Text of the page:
There is little doubt that many farmers are not pleased with low prices they are paid for major commodities such as sorghum, wheat, apples, or milk. It is to the farmers benefit to have an opportunity to diversify into higher value, specialty niche crops where there is less international competition. While not everyone can grow a niche crop, good farmers should constantly search for higher value alternatives and the government and the universities should fully assist them in this effort.

Any organization that represents a broad constituency of farmers such as the Farm Bureau or the Farmers Cooperatives should be asked to participate in a national program to identify more profitable products from the land that require less price support. It is indeed most fortunate and welcome that the Council of Agriculture Science and Technology (CAST) has initiated a policy paper on New Crop Development (Janick et al. 1996).

It is useful to contrast the grower base and political constituency of the mesquite industry with that of the leucaena industry. The mesquite producers and users organization Los Amigos del Mesquite consists of several hundred woodworkers, barbecue manufacturers, lumbermen, sawyers, and hobbyists. After 13 annual conventions this diverse group has significantly increased the visibility and demand for mesquite products. In 1993 they were successful in getting the National Hardwood Lumber Association to approve new grading rules for mesquite lumber that would be internationally recognized. They also developed a joint program between the Texas Beef Industry Council and the mesquite barbecue producers to co-market beef and mesquite. In contrast, a single man with a background in both the cattle and oil business financed the commercialization of the Leucaena industry with development of commercial planting, cultivating, harvesting, drying, and marketing of high-protein leucaena range cubes in less than 4 years with a $3 million investment. This was a directed, organized development plan using teams of engineers, farmers and agricultural consultants.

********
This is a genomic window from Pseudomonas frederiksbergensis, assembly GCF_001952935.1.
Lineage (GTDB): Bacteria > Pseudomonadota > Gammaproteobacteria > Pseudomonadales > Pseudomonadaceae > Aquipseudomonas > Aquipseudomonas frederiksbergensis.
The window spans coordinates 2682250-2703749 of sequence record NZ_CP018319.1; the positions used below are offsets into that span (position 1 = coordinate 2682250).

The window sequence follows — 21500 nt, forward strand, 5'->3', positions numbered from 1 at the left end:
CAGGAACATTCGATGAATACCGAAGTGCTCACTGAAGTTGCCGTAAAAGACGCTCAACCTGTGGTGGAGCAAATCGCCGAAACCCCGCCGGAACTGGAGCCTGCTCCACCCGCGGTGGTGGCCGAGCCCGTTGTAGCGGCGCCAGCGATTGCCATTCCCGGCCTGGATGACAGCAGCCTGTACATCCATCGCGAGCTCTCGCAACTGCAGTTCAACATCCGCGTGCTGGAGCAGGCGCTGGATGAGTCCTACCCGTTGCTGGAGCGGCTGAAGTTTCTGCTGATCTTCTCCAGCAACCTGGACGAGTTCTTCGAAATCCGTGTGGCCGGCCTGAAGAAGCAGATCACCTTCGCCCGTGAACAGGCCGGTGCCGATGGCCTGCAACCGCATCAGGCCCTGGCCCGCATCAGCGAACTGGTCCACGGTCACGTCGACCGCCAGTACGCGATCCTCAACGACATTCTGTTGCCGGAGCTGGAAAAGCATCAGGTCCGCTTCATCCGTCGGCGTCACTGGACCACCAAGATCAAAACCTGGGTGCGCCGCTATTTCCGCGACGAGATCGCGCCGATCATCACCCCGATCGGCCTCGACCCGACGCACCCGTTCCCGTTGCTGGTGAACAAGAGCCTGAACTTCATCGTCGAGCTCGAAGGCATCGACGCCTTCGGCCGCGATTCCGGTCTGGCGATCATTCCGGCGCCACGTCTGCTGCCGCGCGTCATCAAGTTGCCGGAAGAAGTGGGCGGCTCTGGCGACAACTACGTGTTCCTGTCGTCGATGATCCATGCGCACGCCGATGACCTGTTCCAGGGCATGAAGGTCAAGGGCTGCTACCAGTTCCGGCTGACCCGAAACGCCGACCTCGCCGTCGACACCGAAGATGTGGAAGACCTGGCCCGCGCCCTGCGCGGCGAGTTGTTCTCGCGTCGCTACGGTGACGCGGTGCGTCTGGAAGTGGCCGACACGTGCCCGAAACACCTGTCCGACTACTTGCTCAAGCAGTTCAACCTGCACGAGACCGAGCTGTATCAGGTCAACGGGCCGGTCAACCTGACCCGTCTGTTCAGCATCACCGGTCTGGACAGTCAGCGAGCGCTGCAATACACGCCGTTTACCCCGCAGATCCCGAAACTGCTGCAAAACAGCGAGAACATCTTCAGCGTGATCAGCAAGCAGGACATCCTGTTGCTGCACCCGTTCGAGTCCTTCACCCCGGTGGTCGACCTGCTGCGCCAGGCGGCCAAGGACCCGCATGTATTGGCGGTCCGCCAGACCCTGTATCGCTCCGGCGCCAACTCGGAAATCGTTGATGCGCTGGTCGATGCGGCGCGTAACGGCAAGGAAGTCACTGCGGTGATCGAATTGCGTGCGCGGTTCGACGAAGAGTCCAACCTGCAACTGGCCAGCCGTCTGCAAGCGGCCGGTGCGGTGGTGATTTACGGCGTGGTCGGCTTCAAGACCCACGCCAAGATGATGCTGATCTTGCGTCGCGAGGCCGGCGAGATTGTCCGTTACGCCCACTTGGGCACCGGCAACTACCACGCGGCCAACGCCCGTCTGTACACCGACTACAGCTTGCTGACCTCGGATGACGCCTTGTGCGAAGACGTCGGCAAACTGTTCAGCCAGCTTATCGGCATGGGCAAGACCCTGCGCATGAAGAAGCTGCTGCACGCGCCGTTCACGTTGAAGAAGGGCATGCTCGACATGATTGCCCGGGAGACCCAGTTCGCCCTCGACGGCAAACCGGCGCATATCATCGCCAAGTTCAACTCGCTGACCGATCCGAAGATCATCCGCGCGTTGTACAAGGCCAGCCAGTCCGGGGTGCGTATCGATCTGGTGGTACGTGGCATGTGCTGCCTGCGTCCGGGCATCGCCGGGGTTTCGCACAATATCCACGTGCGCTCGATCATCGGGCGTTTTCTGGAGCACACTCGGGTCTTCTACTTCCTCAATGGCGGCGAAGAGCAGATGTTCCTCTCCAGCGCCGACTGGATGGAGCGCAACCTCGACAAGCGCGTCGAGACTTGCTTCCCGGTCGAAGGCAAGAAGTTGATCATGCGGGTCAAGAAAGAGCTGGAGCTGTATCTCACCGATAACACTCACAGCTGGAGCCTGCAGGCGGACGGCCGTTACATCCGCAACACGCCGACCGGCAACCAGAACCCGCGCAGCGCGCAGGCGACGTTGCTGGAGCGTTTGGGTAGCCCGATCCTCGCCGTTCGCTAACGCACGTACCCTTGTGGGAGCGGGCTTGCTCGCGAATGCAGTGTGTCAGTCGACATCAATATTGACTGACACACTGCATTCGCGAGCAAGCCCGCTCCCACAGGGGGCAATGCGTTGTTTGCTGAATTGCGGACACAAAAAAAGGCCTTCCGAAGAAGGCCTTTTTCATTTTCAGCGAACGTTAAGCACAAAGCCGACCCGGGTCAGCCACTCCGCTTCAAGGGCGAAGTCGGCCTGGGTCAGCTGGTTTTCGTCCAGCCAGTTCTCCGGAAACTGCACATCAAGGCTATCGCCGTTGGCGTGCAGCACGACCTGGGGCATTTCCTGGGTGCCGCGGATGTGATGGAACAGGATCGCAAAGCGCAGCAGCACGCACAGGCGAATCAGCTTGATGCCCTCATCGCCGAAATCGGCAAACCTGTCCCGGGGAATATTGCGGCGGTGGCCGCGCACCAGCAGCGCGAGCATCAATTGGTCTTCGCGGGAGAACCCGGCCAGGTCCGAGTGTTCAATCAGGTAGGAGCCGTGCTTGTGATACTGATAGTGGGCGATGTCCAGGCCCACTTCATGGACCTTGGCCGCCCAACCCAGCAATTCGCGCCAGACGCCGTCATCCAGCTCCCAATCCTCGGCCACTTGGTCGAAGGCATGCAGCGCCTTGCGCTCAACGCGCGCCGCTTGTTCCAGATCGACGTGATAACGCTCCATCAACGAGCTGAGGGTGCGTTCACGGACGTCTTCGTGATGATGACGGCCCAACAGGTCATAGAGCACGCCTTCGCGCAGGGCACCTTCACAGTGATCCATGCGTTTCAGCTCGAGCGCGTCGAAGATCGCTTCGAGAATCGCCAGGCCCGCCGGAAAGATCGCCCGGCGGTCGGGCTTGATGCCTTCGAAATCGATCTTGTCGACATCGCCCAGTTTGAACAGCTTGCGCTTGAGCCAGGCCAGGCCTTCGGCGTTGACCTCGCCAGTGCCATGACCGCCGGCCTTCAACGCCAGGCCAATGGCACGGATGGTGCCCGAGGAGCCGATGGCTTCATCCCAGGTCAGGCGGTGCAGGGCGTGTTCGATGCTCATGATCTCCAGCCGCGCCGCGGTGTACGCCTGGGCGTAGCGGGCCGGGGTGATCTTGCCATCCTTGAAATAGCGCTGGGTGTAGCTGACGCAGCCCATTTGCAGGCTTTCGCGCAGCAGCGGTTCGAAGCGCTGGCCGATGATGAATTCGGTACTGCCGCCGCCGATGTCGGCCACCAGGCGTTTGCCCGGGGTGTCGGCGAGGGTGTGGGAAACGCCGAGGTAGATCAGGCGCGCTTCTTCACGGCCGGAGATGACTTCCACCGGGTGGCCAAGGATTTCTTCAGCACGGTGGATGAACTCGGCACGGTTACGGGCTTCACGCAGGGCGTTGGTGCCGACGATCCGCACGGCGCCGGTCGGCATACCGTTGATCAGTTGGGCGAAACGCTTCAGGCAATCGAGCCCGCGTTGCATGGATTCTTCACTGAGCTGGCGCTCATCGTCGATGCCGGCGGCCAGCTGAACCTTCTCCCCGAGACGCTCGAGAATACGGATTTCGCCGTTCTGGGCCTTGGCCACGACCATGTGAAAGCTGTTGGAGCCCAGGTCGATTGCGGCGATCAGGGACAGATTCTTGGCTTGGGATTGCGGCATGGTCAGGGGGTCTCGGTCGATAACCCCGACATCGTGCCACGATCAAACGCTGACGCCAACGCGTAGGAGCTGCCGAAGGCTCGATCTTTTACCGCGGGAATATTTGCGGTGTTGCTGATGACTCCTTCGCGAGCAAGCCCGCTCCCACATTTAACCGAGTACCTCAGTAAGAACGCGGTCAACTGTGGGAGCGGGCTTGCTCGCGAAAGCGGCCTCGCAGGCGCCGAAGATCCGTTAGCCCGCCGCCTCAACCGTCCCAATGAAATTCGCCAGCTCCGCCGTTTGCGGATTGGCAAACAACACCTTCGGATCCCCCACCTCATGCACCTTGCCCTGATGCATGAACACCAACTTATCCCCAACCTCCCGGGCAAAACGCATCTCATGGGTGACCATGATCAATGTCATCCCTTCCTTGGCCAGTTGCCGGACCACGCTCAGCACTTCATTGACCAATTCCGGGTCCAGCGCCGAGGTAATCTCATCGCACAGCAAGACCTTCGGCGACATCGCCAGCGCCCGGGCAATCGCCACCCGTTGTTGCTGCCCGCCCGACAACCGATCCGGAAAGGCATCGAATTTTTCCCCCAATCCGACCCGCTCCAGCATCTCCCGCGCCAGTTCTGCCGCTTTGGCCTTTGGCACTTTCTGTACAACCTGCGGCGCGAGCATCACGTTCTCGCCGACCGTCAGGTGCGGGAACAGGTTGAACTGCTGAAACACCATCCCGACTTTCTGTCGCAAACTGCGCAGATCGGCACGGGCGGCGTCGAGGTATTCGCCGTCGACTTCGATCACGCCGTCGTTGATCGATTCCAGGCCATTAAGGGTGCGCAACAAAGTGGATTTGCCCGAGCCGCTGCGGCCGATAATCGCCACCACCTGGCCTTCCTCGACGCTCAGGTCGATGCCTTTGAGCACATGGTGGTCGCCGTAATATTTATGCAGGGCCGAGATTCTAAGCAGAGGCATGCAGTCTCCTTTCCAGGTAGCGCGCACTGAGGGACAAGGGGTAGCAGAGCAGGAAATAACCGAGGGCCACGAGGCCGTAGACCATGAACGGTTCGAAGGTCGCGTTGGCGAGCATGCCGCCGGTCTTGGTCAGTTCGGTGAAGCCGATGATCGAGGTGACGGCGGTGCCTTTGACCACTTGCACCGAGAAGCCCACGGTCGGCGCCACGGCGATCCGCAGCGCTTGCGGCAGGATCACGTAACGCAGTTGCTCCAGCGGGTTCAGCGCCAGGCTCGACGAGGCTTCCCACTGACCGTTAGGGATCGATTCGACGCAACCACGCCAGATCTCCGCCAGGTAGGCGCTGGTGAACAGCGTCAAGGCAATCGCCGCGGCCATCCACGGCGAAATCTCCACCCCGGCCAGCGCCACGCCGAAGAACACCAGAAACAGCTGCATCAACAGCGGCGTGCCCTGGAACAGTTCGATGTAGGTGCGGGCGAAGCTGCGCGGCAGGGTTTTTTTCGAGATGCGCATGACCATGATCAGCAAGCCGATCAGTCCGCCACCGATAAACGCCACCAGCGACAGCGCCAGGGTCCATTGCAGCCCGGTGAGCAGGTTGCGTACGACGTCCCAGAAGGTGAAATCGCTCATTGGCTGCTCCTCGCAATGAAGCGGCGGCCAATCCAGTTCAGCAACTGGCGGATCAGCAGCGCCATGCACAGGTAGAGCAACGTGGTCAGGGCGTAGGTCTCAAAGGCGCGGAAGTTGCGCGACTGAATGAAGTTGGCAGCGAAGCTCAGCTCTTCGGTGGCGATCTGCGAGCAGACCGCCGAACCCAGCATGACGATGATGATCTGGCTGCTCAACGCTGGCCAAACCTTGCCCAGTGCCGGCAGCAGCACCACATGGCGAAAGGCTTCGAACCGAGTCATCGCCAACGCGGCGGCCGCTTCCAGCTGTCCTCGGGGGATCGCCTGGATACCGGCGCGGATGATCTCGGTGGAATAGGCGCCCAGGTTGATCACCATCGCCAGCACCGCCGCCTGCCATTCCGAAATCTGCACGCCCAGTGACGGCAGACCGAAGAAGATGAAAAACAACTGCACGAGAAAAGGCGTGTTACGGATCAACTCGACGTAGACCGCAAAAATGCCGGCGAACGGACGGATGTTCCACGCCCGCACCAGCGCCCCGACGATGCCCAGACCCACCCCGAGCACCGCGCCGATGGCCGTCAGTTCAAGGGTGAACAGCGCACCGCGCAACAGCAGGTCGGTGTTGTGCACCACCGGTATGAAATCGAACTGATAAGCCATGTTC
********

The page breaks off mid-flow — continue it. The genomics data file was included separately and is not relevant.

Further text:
Attracting Human and Financial Capital

In rural areas it is often more difficult to obtain human capital to manage a budding new agricultural industry than to obtain funds for the development. The good business leaders already have their plate full. One potential investor's reason for withdrawing from a new crop development project was "because I can make or lose more money in the stock market in one afternoon than you will do in a year." Another major investor told a new crop developer that a $50,000 investment just isn't worth my management time. Very seldom are new crops sufficiently well developed that infusion of large amounts of capital will bring them to fruition, it takes time to develop equipment and production processes, supply streams, and markets.